VIDEO: The ‘Big One’ finally strikes late at Daytona

DAYTONA BEACH, FLORIDA - FEBRUARY 19: Joey Logano, driver of the #22 Shell Pennzoil Ford, Todd Gilliland, driver of the #38 gener8tor Ford, Brad Keselowski, driver of the #6 Castrol Edge Ford, Martin Truex Jr., driver of the #19 Bass Pro Shops Toyota, Ryan Blaney, driver of the #12 Menards/PEAK Ford,Denny Hamlin, driver of the #11 FedEx Toyota, Chase Briscoe, driver of the #14 Mahindra Tractors Ford, and Daniel Hemric, driver of the #31 Cirkul Chevrolet, spin after an on-track incident during the NASCAR Cup Series Daytona 500 at Daytona International Speedway on February 19, 2024 in Daytona Beach, Florida. (Photo by Jared C. Tilton/Getty Images)

Apart from a small incident involving a few cars in the opening laps, the 2024 Daytona 500 featured intense racing but no wrecks. That all changed in the closing laps of the race as patience wore thin with the checkered flag in flight.

With eight to go, Ford drivers Joey Logano and Brad Keselowski battled amongst each other as they tried to get around leader Ross Chastain. When Logano moved up the track, drivers behind looked to fill the gap.

Alex Bowman pushed William Byron hard, turning him into the rear of Brad Keselowski, sending the No. 6 car up the track into the No. 22 and leaving the track cluttered as the rest of the field roared in.

The wreck ultimately collected 22 drivers: Cindric, Larson, Keselowski, Elliott, Gragson, Hamlin, Blaney, Briscoe, Buescher, Truex Jr, Bell, Logano, Byron, Hemric, Gilliland, Preece, Jones, Stenhouse Jr, Bowman, Gibbs, Alfredo, and Suárez.

The red flag came out for a little over fifteen minutes for cleanup, setting up a four lap dash to the finish of the Daytona 500, at least for the cars that survived the wreck. Byron ended up victorious ahead of Bowman after a caution on the last lap for another wreck.

Joey Logano, who sat on the pole, led the most laps of the race prior to the crash, and looked to have the car to beat, accepted that the result was a natural product of superspeedway racing.

“Speedway racing again. It’s a lot of fun until this happens,” Logano said.

“The pushes are stupid the whole time. The whole thing – everybody just gets more and more intense. You know it’s going to happen. Anyone can see it happening. You just know it,” he explained of the predicament facing drivers.

“It happens every year. With 10 to go there’s going to be a caution. You just hope you’re not in it and you can’t ride around. You can’t just sit there and not race because you’ll be too far back and won’t win that way. You just have to be one of the lucky guys right now like the 24 [Byron], the 48 [Bowman]… that are still alive to do it. It’s usually the people that start the wreck that stay alive. That’s the frustrating part.”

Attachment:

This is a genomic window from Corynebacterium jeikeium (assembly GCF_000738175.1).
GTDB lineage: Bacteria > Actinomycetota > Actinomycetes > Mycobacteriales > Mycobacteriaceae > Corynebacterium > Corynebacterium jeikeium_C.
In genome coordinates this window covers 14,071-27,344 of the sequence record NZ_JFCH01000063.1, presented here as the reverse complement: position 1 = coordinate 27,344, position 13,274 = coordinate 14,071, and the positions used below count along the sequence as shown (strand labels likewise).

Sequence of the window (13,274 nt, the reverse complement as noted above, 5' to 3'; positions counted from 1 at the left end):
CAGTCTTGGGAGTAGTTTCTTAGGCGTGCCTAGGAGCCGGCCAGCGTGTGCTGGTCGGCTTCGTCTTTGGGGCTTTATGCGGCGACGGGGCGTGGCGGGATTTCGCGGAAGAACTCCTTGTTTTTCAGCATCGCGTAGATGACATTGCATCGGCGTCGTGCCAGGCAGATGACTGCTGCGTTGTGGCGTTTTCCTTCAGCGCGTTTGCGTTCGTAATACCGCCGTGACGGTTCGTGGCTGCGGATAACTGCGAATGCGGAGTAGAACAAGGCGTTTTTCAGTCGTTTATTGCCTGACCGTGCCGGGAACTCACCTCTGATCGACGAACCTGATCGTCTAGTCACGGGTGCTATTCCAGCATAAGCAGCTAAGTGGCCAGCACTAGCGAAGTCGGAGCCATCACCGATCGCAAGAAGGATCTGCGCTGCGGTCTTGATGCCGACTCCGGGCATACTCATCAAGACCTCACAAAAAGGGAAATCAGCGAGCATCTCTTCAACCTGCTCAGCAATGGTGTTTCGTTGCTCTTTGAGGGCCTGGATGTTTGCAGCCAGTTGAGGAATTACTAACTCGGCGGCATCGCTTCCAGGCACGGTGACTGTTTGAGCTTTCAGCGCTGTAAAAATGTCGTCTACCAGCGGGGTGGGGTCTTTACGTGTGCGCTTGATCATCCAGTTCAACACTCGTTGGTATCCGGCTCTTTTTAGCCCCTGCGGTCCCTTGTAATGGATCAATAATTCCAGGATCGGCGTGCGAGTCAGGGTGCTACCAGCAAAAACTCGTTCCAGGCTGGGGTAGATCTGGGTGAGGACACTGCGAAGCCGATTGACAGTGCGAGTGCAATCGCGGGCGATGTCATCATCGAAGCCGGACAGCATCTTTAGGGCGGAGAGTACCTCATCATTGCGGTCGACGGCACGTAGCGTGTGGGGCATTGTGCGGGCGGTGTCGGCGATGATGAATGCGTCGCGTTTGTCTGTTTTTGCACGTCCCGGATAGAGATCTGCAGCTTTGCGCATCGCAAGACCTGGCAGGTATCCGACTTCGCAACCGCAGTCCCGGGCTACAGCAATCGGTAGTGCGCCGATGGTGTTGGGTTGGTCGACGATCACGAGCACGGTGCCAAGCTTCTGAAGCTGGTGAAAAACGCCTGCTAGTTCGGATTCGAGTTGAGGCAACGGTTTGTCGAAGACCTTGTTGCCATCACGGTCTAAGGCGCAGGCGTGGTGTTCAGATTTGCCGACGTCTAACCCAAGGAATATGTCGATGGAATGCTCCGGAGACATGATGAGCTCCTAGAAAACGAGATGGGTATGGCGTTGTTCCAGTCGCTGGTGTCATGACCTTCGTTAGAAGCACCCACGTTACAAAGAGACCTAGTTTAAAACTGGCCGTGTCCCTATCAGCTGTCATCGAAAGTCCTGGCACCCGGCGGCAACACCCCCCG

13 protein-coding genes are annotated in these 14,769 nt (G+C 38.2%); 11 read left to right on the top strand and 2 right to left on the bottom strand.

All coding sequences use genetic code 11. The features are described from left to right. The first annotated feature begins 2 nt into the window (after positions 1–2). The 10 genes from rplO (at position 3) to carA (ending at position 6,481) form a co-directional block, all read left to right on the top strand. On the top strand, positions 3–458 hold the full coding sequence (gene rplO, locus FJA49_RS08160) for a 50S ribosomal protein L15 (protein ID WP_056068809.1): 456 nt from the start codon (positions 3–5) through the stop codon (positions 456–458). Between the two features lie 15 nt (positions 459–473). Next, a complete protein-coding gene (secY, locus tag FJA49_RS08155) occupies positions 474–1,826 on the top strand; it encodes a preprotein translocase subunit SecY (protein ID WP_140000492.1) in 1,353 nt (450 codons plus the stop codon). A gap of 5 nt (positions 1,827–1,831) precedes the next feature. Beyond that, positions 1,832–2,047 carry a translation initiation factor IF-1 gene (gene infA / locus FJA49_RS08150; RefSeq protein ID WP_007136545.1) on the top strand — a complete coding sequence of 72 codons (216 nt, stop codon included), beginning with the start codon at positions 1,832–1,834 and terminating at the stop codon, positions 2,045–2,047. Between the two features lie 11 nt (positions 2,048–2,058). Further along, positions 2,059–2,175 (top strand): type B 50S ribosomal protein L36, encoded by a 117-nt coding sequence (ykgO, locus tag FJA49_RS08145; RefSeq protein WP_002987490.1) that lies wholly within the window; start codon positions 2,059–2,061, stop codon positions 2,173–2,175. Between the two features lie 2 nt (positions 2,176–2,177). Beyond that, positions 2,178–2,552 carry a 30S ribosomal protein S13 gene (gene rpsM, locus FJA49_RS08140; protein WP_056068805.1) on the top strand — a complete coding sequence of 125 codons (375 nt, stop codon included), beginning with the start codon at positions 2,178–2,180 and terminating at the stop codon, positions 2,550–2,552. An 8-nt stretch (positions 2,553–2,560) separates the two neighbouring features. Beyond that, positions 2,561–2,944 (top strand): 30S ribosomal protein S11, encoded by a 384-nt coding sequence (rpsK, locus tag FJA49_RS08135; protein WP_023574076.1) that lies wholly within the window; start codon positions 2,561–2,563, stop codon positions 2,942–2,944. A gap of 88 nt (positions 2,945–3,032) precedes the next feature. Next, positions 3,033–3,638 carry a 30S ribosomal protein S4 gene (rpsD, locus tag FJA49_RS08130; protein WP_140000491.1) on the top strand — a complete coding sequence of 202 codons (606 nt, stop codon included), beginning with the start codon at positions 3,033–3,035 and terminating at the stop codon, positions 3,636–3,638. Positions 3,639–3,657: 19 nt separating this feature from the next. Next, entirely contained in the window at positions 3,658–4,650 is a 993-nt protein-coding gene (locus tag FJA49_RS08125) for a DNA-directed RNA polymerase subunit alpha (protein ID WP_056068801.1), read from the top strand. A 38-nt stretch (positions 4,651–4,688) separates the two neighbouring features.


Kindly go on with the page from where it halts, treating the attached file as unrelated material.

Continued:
Logano must have been especially frustrated that Byron went on to win. For his part, Byron didn’t feel he deserved any blame, but the wreck was not top of his mind while he celebrated his victory.

“Obviously, hate what happened on that backstretch,” Byron briefly said of the accident. “I just got pushed and got sideways.”

Brad Keselowski, who was pushing Logano before making his own moves for the lead, was equally resigned.

“It’s just one of those deals,” Keselowski said. “We were mixed up in the middle of the soup most of the race. We executed really well in the final stage and put ourselves in position, but that’s just the way Daytona goes.”

Tyler Reddick, who was running seventeenth before being collected, explained how drivers in the pack just had nowhere to go.

“You know, you get to the end there and no one’s really lifting, right? We’re pushing really aggressively, trying to be in the conversation, right? Trying to be one of the front cars in the top or bottom lane. Looks like the 24 [Byron] and 48 [Bowman] are pushing really hard and you know, at some point when you’re pushing that hard, you’re going to get out of shape a little bit.

“Unfortunately, I got into the 6 [Keselowski]. I saw everyone wrecking there in front of me, just got caught up in it.”

The Daytona 500 may have been postponed to Monday after heavy rain, but the big wreck that has become a hallmark of the race certainly wasn’t missing and completely changed the complexion of the race in the closing laps.

Owen Johnson